Pests and Diseases to look out for this Autumn
Check your laurels for powdery mildew and your trees, hedges and shrubs for vine weevil.
Autumn is a good time of year to get ahead when it comes to treating pests and disease in the garden. It’s still warm enough for treatment to be effective. Plus you can get any problems cleared up before winter sets in.
There are a couple of particular problems to look out for in the garden this month:
Powdery Mildew on Laurels
If your laurels are suddenly showing a white powdery film on the leaves and the newer growth is puckering up and twisting, then you have powdery mildew. This quite often appears at this time of year.
This disease is not fatal but will defoliate the newer growth. There are two ways to control this. Firstly, the non-chemical way is to prune off the infected growth and dispose of it well away from the infected plants.
The second way is to spray with an approved fungicide. The Royal Horticultural Society carry an excellent up to date list of approved chemicals.
In the long term, to help prevent the disease coming back, you need to get your plants into good health for the following year. You need to feed them in the spring and create good air circulation near the plants as high humidity encourages this disease.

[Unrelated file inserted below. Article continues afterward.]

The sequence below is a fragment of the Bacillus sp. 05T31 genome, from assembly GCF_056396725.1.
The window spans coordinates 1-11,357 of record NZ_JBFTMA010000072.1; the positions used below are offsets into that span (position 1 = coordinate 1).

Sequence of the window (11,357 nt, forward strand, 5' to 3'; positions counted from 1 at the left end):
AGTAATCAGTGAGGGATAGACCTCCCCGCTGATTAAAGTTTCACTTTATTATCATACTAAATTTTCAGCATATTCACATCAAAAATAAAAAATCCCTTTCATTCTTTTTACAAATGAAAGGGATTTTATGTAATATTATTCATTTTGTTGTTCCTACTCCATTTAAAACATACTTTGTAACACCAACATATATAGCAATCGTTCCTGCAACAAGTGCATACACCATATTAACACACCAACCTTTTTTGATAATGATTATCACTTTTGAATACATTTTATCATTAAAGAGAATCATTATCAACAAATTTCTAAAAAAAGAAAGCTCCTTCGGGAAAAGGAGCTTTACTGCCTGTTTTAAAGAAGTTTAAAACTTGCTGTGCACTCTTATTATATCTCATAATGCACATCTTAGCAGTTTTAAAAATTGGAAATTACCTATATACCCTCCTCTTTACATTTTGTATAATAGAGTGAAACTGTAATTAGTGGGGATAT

Vine Weevil on trees, hedges and shrubs
The second and potentially more ominous pest is vine weevil. This is a naturally occurring native dull black insect approximately 9mm long with six legs and with a dirty yellow mark on the wing cases. The adult causes irregularly shaped notches in the edges of the leaves. However the real damage is done by grubs eating the vast majority of the root system, causing the plant to wilt and die.
The adults lay the eggs in August. These hatch over winter into c-shaped white legless grubs with light brown heads and are up to 10mm long. To reduce this pest, remove all dead leaves around affected plants as this is where the adults hide during the day.
Secondly encourage natural enemies of vine weevils and their grubs such as birds, frogs, toads, shrews, hedgehogs and predatory ground beetles.
Perhaps the best method of control is to use a microscopic worm called a nematode. Nematodes can be watered onto the soil around affected plants during September and early October while the soil is still warm enough for them to be active.
These nematodes work their way through the soil searching out vine weevil grubs which they burrow into to reproduce and multiply which kills the grub. The nematodes will then move on to search out more grubs. This method of control is very effective if applied correctly. It is very safe for both you and the environment. Plus nematodes are pest-specific so will not kill beneficial insects. Nematodes can be bought online from a number of suppliers.
Need specific advice? Just ask!
If you have any specific concerns about your plants this autumn, please get in touch. We’d be delighted to offer our suggestions for your needs and site conditions. Simply contact us at firstname.lastname@example.org or call 01723 862406.